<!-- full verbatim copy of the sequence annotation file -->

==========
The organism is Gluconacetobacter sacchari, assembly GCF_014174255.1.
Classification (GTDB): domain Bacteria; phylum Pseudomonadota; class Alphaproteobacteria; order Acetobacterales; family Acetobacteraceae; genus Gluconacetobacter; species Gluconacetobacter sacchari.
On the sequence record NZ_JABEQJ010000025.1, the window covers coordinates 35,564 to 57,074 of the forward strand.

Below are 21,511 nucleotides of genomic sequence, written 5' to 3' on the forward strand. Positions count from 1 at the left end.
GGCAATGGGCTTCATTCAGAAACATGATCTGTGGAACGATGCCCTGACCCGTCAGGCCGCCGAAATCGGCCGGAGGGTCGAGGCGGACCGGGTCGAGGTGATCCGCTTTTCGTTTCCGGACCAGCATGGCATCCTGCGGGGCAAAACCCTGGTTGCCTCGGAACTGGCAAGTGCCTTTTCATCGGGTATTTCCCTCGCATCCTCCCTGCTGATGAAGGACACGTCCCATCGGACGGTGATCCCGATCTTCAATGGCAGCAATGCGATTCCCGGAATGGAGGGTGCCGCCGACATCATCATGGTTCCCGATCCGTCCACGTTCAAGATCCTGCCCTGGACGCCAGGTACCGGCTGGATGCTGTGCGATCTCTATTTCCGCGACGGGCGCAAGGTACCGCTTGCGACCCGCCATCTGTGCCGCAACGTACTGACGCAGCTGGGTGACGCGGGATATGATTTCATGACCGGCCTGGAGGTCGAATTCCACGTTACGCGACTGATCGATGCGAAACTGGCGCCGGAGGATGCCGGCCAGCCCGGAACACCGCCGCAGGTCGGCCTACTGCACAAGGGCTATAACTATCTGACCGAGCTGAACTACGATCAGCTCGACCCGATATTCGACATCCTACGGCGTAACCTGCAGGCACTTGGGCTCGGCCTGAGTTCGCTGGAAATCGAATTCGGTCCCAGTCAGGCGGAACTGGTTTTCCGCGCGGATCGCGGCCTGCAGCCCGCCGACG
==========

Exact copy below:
The organism is Gluconacetobacter sacchari, assembly GCF_014174255.1.
Classification (GTDB): domain Bacteria; phylum Pseudomonadota; class Alphaproteobacteria; order Acetobacterales; family Acetobacteraceae; genus Gluconacetobacter; species Gluconacetobacter sacchari.
On the sequence record NZ_JABEQJ010000025.1, the window covers coordinates 35,564 to 57,074 of the forward strand.

Below are 21,511 nucleotides of genomic sequence, written 5' to 3' on the forward strand. Positions count from 1 at the left end.
GGCAATGGGCTTCATTCAGAAACATGATCTGTGGAACGATGCCCTGACCCGTCAGGCCGCCGAAATCGGCCGGAGGGTCGAGGCGGACCGGGTCGAGGTGATCCGCTTTTCGTTTCCGGACCAGCATGGCATCCTGCGGGGCAAAACCCTGGTTGCCTCGGAACTGGCAAGTGCCTTTTCATCGGGTATTTCCCTCGCATCCTCCCTGCTGATGAAGGACACGTCCCATCGGACGGTGATCCCGATCTTCAATGGCAGCAATGCGATTCCCGGAATGGAGGGTGCCGCCGACATCATCATGGTTCCCGATCCGTCCACGTTCAAGATCCTGCCCTGGACGCCAGGTACCGGCTGGATGCTGTGCGATCTCTATTTCCGCGACGGGCGCAAGGTACCGCTTGCGACCCGCCATCTGTGCCGCAACGTACTGACGCAGCTGGGTGACGCGGGATATGATTTCATGACCGGCCTGGAGGTCGAATTCCACGTTACGCGACTGATCGATGCGAAACTGGCGCCGGAGGATGCCGGCCAGCCCGGAACACCGCCGCAGGTCGGCCTACTGCACAAGGGCTATAACTATCTGACCGAGCTGAACTACGATCAGCTCGACCCGATATTCGACATCCTACGGCGTAACCTGCAGGCACTTGGGCTCGGCCTGAGTTCGCTGGAAATCGAATTCGGTCCCAGTCAGGCGGAACTGGTTTTCCGCGCGGATCGCGGCCTGCAGCCCGCCGACG